College & Workforce Readiness

Scholarly Citings

September 19, 2001 1 min read
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What motivates high school students and what makes them drop out are topics that have been grabbing some attention recently from the National Research Council.

More information on ordering the 60 page report is available from the National Academy Press.

Part of the congressionally chartered National Academy of Sciences, the council enlists leading researchers to advise the government on science and technology. The group this past summer convened a committee of its experts to synthesize research on motivating and engaging teenagers in school.

“There’s been more of a focus on this topic in the elementary and middle grades, but not that much in high school and not that much on urban high schools, which have so many needs,” said Timothy Ready, the study’s director.

The 15-member panel will spend the next 16 months reviewing education, behavioral-science, and social-science research on the subject. The group is headed by Deborah J. Stipek, the dean of Stanford University’s school of education.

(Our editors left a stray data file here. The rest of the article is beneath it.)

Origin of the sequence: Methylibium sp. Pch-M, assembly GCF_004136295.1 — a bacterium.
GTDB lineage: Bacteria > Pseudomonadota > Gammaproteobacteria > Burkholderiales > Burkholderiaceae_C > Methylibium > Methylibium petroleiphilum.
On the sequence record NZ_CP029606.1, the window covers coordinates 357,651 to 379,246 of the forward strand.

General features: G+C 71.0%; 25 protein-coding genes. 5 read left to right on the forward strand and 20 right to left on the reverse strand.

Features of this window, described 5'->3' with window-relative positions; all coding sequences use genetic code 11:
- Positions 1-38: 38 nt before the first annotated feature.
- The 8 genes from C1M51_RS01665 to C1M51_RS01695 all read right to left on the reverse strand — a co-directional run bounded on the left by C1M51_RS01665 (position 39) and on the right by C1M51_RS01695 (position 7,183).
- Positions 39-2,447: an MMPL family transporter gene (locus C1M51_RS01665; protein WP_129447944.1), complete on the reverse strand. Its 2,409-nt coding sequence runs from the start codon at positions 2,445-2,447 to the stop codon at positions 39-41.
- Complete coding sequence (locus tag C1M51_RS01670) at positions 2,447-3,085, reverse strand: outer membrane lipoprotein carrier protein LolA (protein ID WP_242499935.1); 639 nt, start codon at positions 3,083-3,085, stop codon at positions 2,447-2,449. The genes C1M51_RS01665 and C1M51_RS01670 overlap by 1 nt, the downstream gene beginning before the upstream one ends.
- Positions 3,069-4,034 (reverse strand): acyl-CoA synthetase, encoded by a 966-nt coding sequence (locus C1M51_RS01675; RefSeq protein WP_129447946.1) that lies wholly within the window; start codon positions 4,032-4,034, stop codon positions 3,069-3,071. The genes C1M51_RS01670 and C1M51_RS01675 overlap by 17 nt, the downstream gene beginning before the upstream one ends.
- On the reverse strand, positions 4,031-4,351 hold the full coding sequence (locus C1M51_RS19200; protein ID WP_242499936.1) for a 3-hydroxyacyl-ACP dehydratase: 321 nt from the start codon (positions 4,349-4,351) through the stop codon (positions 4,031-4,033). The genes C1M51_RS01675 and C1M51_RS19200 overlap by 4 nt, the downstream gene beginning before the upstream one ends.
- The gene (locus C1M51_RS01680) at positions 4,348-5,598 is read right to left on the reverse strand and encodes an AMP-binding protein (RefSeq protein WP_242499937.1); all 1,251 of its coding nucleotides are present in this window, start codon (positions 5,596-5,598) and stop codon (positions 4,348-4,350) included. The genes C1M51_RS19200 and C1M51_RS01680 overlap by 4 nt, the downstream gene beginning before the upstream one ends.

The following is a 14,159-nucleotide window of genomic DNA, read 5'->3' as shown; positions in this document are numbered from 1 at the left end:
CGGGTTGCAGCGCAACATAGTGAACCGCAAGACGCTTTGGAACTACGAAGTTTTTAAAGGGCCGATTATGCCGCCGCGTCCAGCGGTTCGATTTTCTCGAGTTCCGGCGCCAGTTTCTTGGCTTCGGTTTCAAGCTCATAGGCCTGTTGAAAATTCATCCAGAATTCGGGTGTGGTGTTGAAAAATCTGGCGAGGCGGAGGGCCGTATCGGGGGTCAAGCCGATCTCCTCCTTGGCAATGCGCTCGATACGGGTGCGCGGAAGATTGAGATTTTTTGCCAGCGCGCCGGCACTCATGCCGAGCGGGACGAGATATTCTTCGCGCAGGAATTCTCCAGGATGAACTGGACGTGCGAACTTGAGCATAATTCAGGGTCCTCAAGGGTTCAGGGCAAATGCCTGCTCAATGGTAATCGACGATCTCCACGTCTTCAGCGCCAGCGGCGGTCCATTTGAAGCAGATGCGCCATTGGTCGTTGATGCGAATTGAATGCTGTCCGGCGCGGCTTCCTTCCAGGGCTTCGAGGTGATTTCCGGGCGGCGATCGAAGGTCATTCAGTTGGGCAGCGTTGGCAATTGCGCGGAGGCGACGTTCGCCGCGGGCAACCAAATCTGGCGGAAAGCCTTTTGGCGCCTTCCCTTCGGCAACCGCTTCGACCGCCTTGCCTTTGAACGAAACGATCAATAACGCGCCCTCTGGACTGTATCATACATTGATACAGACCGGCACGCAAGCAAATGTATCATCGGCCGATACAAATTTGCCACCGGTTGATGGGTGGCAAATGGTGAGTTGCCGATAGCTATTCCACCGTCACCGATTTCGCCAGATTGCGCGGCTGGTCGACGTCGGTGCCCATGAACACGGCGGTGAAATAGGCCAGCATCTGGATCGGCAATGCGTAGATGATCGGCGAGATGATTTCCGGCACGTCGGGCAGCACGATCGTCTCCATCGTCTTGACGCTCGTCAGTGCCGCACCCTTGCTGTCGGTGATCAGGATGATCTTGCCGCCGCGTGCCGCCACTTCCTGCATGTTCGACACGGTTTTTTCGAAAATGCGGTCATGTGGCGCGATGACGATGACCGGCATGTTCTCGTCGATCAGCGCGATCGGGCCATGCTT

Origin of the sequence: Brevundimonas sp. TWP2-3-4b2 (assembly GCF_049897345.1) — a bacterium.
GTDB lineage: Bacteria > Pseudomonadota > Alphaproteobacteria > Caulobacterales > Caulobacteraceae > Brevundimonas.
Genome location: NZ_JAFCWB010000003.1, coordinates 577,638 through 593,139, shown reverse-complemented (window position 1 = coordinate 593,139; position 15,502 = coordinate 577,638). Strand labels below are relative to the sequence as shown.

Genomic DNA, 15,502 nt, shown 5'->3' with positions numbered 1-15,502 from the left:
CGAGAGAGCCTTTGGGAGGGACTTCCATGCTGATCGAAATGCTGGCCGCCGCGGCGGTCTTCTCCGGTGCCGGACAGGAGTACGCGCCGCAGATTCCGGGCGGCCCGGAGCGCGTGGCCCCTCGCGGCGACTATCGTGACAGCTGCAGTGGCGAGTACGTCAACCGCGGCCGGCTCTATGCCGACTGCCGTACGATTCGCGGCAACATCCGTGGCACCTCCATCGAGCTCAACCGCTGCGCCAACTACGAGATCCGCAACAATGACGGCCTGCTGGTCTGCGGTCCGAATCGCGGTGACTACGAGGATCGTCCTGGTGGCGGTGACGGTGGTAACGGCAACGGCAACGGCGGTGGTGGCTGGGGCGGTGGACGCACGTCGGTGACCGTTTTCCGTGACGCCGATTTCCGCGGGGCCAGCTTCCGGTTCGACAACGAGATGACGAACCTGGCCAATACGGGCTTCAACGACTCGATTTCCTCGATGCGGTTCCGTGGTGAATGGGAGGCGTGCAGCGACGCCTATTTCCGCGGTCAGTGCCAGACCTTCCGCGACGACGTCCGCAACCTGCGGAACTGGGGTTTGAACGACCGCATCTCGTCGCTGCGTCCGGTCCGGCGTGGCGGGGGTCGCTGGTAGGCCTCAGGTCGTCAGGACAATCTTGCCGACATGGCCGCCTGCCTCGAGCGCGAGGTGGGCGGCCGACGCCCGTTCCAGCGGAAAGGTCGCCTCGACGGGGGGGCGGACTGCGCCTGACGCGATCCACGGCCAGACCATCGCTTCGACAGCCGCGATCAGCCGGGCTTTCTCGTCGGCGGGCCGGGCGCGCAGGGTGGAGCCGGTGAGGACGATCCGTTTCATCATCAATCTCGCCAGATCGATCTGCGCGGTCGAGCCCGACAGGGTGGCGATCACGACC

Meanwhile, another NRC panel has ended its look at the other side of the same coin: students who disengage from school and drop out.

The Committee on Educational Excellence and Testing Equity decided to look at the research on dropouts because of concerns that new high school exit exams could be pushing some students out of school.

The group concluded that school districts, states, and federal agencies need to do a better job of data-collecting to find out if that is actually happening. Policymakers need to know which students are leaving school, whether they’re earning alternative diplomas, and what happens to them when they leave, the committee’s report says, as well as what happens to students who do all their coursework but fail to pass their exit exams.

But the best idea, the report says, is for educators to get extra help to students before they have to repeat a grade.

“The strong association between retention in grade and dropping out suggests that it is not a beneficial intervention,” the panel says.

—Debra Viadero

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